Update on the Electric Industry in Texas: Summer Recap


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Topics include: effects of summer weather, use of water by generation facilities, offers available in the competitive retail electric market and the CSAPR rule

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Update on the Electric Industry in Texas: Summer Recap

  1. 1. Update on the Electric Industry in Texas: Summer Recap Legislative Staff Briefing! September 28, 2011 ! Legislative advertising paid for by: John W. Fainter, Jr. • President and CEO Association of Electric Companies of Texas, Inc. 1005 Congress, Suite 600 • Austin, TX 78701 • phone 512-474-6725 • fax 512-474-9670 • www.aect.net
  2. 2. AECT Principles! • AECT is an advocacy group composed of member companies committed to: - Ensuring a modern, reliable infrastructure for the supply & delivery of electricity. - Supporting efficient competitive markets that are fair to customers and market participants. - Supporting consistent and predictable oversight and regulation that will promote investment and ensure the stability of Texas’ electric industry. - Promoting an economically strong and environmentally healthy future for Texas, including conservation and efficient use of available resources. • AECT member companies remain dedicated to providing Texas customers with reliable service and are committed to the highest standards of integrity. The Association of Electric Companies of Texas, Inc. (AECT) is a trade organization of investor- owned electric companies in Texas. Organized in 1978, AECT provides a forum for member company representatives to exchange information about public policy, and to communicate with government officials and the public. For more information, visit www.aect.net. 2
  3. 3. U.S. Divided into Eight!Reliability Regions! •  The eight reliability regions in the FERC continental U.S. are subject to the oversight and enforcement authority of NERC the North American Electric Reliability Corporation (NERC), which is subject to the Federal Energy Regulatory Commission’s (FERC) oversight. NERC is responsible for developing standards to ensure and improve reliability for delivery of electricity on the bulk power system.•  Electric systems in Texas are located within four separate reliability regions: - Texas Reliability Entity (TRE), which oversees participants in the Electric Reliability Council of Texas (ERCOT); - SERC Reliability Corporation; - Southwest Power Pool (SPP); and - Western Electricity Coordinating Council (WECC). (ERCOT) 3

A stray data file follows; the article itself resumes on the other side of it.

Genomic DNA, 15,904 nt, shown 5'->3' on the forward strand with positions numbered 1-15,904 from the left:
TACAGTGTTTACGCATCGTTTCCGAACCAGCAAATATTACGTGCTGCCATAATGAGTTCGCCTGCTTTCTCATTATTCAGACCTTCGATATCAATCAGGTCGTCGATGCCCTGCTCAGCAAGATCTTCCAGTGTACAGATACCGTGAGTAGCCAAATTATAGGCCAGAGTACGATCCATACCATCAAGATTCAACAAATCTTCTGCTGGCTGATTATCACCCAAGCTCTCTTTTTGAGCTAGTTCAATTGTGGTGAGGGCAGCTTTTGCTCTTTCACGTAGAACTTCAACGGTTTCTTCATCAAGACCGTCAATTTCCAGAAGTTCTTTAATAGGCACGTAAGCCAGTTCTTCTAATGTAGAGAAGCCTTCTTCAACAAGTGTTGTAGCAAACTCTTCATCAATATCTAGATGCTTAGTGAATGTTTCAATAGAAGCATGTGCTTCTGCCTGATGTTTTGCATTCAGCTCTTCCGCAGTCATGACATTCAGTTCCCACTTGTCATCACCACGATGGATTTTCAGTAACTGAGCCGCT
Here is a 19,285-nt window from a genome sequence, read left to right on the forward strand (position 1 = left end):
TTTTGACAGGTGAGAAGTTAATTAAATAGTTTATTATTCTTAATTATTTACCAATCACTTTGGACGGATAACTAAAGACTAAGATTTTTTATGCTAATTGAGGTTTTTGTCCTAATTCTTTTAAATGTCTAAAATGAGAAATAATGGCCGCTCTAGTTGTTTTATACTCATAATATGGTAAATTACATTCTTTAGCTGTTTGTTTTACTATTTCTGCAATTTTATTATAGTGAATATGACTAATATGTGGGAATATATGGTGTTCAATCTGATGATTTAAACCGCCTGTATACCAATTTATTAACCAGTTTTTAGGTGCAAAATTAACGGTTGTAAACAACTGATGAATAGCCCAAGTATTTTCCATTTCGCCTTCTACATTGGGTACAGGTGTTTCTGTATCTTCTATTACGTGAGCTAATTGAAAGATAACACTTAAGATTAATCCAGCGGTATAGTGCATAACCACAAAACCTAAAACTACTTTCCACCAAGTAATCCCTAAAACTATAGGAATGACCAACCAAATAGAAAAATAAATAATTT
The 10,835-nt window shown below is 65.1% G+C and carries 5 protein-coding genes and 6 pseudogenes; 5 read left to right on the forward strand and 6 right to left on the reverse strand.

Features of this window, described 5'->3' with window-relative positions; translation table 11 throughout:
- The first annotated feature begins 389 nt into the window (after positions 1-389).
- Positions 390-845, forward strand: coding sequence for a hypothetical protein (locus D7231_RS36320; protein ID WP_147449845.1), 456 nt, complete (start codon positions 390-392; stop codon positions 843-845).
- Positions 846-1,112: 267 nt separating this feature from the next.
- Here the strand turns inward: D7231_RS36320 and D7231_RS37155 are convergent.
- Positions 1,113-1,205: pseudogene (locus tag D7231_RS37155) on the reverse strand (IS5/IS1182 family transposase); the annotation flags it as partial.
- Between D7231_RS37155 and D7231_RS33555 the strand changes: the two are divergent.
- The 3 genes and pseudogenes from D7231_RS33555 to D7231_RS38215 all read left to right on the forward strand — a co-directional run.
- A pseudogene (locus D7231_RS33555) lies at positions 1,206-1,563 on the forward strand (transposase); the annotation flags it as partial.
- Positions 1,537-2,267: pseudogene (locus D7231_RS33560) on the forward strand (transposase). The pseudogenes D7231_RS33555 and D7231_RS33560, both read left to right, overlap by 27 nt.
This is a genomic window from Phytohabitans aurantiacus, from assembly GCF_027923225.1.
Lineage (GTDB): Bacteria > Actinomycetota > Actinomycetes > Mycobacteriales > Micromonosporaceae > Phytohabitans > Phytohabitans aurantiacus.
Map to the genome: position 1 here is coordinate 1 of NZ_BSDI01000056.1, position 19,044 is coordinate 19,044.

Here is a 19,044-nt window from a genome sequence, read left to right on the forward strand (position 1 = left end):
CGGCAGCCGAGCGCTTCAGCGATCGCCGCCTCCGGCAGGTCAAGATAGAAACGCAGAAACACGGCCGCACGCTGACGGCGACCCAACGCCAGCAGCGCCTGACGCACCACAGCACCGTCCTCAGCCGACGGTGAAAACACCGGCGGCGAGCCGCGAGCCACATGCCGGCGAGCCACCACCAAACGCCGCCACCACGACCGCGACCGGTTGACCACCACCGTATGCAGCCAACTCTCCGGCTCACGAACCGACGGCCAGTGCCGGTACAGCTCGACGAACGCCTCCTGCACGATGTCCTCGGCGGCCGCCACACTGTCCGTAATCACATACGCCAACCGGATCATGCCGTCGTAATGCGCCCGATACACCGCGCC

4. 4. AECT Member Companies!Within ERCOT! Retail Electric Providers Transmission and Distribution Utilities Generation Companies 4
  5. 5. AECT Companies!Outside of ERCOT! SERC Reliability Corporation Southwest Power Pool (SPP) Western Electricity Coordinating Council (WECC) 5
  6. 6. Unrelenting Summer Heat Affected! the Entire State! 6
  7. 7. Texas Faced Extreme Heat 
This Summer! Summer 2011 has been one of the hottest and driest on record in Texas. In Austin, for example, high temperatures were above average nearly every day from June through August 7
  8. 8. August Heat Wave!Particularly Harsh!•  A statewide heat wave during the week of August 1 presented particular challenges to grid operators because of high demand•  Temperatures well in excess of 105 combined with high humidity led to afternoon heat indices of more than 110 in several cities•  During that week, ERCOT demand peaked on August 3 at 68,294 MW (4,396 MW more than predicted), triggering emergency reliability actions•  Other AECT member companies across the state also experienced demand records during the heat wave, including: –  El Paso Electric: 1,711 MW on August 8 –  Xcel Energy: 5,936 MW on August 2. Xcel Energy exceeded 2010 peak demand 33 times this summer –  AEP SWEPCO: 2,687 MW on August 3. AEP SWEPCO exceeded the 2010 peak demand 16 times 8
  9. 9. ERCOT Demand 
Records in August!•  New Peak Demand Records This Year –  August 3, 2011: 68,379 MW –  August 2, 2011: 67,929 MW –  August 1, 2011: 66,867 MW•  Prior to this year, the all-time peak demand record was 65,776 MW (set on August 23, 2010) ERCOT Demand Monthly Records 2011 2010 May: 57,356 MW May: 56,344 MW June: 63,102 MW June: 62,278 MW July: 65,195 MW July: 63,400 MW August: 68,379 MW August: 65,776 MW Source: ERCOT 9
  10. 10. Texas Particularly Challenged